The price of Sir-Veil-lance
Lets see what these JUde-A$$es are charging the gov-ment for releasing your private information so as to wire tap and spy on users. Where once 30 pieces of silver was the fee to snitch Jesus in.
WOW verizon the can you spy on me now company seems to top the list by charging the government 775 for the first month of spying and 500 each additional month.
Still, the fees can add up quickly. The average wiretap is estimated to cost $50,000, a figure that includes reimbursements as well as other operational costs. One narcotics case in New York in 2011 cost the government $2.9 million alone.
Makes you wonder why half of someones lifetime earnings goes to taxations to pay for such stupidity.
Not everyone agrees.."
View galleryFILE - In this June 18, 2012 file photo, Rep. Ed Markey, D-Mass., now-Senator-elect, speaks on Capit …
In 2009, then-New York criminal prosecutor John Prather sued several major telecommunications carriers in federal court in Northern California in 2009, including AT&T, Verizon and Sprint, for overcharging federal and state police agencies. In his complaint, Prather said phone companies have the technical ability to turn on a switch, duplicate call information and pass it along to law enforcement with little effort. Instead, Prather says his staff, while he was working as a city prosecutor, would receive convoluted bills with extraneous fees. The case is pending.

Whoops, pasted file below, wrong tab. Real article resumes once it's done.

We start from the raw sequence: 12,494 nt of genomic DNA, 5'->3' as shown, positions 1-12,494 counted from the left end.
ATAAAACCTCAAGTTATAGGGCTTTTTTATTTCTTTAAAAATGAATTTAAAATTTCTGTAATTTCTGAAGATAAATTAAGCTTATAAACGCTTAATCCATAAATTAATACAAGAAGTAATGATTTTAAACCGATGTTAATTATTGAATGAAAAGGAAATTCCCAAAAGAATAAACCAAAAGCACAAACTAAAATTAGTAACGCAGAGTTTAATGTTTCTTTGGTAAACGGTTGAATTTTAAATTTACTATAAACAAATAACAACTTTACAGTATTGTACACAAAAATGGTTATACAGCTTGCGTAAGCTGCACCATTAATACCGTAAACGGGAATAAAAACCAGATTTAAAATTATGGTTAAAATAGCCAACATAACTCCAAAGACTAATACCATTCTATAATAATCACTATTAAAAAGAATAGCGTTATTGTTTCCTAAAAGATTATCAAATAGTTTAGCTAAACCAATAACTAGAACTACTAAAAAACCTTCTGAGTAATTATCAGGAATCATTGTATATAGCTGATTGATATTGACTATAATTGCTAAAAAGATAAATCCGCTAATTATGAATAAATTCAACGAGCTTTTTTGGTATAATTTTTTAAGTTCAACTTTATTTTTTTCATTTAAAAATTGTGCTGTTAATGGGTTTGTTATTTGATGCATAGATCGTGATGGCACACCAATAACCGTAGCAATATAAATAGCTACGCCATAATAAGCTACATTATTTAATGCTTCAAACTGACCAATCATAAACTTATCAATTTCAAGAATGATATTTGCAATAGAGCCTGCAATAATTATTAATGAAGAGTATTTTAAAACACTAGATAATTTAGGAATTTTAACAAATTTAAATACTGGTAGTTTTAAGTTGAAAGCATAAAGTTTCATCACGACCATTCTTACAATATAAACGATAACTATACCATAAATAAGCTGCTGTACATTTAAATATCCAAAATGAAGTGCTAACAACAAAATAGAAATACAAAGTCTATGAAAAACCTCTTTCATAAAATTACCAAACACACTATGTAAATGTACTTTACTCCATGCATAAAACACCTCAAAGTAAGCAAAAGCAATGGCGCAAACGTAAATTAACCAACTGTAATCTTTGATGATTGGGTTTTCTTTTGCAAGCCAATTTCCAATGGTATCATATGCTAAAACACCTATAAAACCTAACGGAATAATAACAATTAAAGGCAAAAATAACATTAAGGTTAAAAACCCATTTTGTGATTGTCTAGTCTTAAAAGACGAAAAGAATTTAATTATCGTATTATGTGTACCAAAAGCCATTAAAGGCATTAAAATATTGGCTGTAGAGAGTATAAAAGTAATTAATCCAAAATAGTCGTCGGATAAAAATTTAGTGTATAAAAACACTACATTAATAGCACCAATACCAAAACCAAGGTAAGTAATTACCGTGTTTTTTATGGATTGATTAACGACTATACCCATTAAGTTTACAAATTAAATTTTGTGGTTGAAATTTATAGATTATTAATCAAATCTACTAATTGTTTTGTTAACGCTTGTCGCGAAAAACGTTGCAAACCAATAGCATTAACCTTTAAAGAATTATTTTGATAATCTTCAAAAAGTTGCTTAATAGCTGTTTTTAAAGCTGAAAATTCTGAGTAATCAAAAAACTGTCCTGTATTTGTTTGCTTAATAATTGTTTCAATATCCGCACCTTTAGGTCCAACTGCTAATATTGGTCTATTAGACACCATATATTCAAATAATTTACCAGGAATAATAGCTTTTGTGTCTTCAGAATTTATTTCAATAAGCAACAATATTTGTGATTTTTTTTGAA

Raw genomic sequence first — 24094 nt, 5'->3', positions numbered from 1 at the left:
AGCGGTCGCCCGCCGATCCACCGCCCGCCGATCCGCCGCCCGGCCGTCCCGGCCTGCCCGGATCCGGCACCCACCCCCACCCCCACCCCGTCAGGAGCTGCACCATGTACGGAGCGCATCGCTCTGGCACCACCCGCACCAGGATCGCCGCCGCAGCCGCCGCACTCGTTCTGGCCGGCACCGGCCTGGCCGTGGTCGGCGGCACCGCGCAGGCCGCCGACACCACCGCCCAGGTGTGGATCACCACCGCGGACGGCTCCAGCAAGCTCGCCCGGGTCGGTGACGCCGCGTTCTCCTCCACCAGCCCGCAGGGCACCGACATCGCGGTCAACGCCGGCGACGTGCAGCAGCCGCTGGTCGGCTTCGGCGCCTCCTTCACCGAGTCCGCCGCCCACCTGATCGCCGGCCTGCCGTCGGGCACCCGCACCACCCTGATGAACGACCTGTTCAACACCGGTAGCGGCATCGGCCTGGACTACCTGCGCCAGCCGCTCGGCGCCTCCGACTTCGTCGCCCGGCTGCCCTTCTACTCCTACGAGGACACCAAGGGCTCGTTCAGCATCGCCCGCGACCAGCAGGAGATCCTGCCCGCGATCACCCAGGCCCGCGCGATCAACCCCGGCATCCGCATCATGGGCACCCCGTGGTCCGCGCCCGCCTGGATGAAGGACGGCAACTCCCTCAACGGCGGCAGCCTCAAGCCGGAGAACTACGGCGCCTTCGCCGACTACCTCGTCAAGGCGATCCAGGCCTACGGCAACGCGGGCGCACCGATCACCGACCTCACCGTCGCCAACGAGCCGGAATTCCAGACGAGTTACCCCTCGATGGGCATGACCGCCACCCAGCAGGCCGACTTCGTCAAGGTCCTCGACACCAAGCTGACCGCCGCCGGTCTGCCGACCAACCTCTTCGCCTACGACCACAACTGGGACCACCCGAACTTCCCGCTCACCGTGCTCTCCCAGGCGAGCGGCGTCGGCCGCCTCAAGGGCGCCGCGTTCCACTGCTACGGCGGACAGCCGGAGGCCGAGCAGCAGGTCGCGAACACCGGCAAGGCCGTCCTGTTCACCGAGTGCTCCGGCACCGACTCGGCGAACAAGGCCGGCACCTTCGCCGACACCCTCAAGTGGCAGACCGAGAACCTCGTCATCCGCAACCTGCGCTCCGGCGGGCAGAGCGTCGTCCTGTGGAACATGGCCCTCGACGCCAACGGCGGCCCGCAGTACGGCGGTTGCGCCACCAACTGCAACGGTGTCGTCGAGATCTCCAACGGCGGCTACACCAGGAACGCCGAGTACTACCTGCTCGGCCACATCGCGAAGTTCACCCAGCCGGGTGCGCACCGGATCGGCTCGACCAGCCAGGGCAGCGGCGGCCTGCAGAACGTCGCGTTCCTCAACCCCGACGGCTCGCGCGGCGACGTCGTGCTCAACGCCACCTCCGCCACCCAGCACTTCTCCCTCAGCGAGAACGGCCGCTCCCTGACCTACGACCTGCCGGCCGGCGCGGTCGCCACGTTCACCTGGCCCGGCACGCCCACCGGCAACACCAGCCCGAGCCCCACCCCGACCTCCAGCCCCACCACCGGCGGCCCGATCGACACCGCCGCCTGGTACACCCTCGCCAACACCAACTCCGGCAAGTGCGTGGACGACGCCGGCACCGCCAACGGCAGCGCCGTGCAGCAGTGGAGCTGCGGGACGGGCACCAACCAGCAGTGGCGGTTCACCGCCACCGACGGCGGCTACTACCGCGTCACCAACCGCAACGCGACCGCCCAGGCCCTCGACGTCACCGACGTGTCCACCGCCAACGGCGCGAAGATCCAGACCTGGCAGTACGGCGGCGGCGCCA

"They were monstrously more than what the telecoms could ever hope to charge for similar services in an open, competitive market, and the costs charged to the governments by telecoms did not represent reasonable prices as defined in the code of federal regulations," the lawsuit said.
The phone companies have asked the judge to dismiss the case. Prather's lawsuit claims whistle-blower status. If he wins, he stands to collect a percentage — estimated anywhere from 12 percent to 25 percent — of the money recovered from the companies.